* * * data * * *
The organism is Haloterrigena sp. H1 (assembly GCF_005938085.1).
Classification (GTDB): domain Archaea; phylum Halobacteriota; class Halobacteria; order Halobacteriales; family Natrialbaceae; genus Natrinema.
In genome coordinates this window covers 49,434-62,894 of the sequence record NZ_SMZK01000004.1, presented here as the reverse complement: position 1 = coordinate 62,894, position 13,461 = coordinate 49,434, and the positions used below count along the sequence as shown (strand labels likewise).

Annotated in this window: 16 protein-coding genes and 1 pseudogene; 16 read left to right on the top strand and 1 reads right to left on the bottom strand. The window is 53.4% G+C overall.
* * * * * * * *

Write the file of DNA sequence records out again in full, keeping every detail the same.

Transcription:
The organism is Haloterrigena sp. H1 (assembly GCF_005938085.1).
Classification (GTDB): domain Archaea; phylum Halobacteriota; class Halobacteria; order Halobacteriales; family Natrialbaceae; genus Natrinema.
In genome coordinates this window covers 49,434-62,894 of the sequence record NZ_SMZK01000004.1, presented here as the reverse complement: position 1 = coordinate 62,894, position 13,461 = coordinate 49,434, and the positions used below count along the sequence as shown (strand labels likewise).

Annotated in this window: 16 protein-coding genes and 1 pseudogene; 16 read left to right on the top strand and 1 reads right to left on the bottom strand. The window is 53.4% G+C overall.